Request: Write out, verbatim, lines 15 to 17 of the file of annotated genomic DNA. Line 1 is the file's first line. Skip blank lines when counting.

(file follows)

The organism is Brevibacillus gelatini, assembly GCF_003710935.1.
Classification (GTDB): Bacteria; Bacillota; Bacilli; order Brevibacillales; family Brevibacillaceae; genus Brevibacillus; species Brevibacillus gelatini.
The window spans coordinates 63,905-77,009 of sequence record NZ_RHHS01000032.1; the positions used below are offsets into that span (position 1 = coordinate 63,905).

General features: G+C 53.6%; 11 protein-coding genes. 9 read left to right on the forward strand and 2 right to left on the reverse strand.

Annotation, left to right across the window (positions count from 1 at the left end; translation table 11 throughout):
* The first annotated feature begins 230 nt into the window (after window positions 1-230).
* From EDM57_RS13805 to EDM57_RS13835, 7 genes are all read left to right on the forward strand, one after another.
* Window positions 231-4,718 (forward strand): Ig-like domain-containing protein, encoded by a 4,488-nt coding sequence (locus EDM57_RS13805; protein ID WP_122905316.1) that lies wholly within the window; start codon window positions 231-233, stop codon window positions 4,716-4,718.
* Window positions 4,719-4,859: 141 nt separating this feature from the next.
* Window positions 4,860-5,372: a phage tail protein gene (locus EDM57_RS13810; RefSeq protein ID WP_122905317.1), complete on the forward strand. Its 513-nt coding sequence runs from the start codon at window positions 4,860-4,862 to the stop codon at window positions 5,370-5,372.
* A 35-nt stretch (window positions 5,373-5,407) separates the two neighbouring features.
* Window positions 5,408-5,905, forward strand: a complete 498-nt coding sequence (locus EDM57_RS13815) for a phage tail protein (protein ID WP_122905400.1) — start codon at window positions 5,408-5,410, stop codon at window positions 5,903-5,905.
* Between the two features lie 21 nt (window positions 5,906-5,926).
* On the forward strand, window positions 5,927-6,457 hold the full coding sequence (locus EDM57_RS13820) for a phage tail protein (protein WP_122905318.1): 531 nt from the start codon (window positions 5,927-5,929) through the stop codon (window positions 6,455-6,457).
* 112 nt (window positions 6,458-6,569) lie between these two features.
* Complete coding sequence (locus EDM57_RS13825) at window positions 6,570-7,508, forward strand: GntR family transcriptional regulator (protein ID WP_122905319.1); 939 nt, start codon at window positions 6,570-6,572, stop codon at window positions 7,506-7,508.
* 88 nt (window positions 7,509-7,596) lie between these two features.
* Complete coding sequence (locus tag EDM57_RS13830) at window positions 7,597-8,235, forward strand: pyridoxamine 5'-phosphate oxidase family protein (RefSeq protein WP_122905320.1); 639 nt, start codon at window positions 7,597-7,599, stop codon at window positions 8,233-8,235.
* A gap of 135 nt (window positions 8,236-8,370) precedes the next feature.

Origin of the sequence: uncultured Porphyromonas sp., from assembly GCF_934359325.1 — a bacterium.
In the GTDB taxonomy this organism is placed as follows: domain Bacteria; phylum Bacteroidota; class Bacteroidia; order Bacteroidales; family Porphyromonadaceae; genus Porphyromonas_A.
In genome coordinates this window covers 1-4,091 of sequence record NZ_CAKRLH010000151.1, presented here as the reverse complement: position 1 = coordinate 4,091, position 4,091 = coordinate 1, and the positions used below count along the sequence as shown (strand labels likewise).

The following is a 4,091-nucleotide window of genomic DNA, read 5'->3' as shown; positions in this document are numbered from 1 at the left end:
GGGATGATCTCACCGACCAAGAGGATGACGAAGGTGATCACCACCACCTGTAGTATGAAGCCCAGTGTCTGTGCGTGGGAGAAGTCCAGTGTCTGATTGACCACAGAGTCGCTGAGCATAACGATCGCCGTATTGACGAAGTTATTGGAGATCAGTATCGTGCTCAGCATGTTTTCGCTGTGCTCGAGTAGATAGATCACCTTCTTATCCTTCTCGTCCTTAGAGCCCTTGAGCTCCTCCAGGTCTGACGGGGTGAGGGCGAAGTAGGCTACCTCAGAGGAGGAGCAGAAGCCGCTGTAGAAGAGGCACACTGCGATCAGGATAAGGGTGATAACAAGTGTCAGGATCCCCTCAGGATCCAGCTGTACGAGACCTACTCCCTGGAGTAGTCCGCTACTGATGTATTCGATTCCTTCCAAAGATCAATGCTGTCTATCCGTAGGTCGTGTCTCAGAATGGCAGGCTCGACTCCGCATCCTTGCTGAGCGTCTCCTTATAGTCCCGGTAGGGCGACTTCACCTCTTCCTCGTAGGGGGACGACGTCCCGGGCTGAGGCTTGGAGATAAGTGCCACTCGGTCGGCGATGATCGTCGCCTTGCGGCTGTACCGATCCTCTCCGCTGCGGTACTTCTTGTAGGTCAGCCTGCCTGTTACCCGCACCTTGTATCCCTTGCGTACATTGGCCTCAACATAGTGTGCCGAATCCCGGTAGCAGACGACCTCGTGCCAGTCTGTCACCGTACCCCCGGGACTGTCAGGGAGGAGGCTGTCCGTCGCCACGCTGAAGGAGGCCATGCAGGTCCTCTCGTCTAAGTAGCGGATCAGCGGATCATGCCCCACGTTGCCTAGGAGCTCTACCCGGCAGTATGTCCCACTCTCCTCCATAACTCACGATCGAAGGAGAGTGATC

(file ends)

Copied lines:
* 112 nt (window positions 6,458-6,569) lie between these two features.
* Complete coding sequence (locus EDM57_RS13825) at window positions 6,570-7,508, forward strand: GntR family transcriptional regulator (protein ID WP_122905319.1); 939 nt, start codon at window positions 6,570-6,572, stop codon at window positions 7,506-7,508.
* 88 nt (window positions 7,509-7,596) lie between these two features.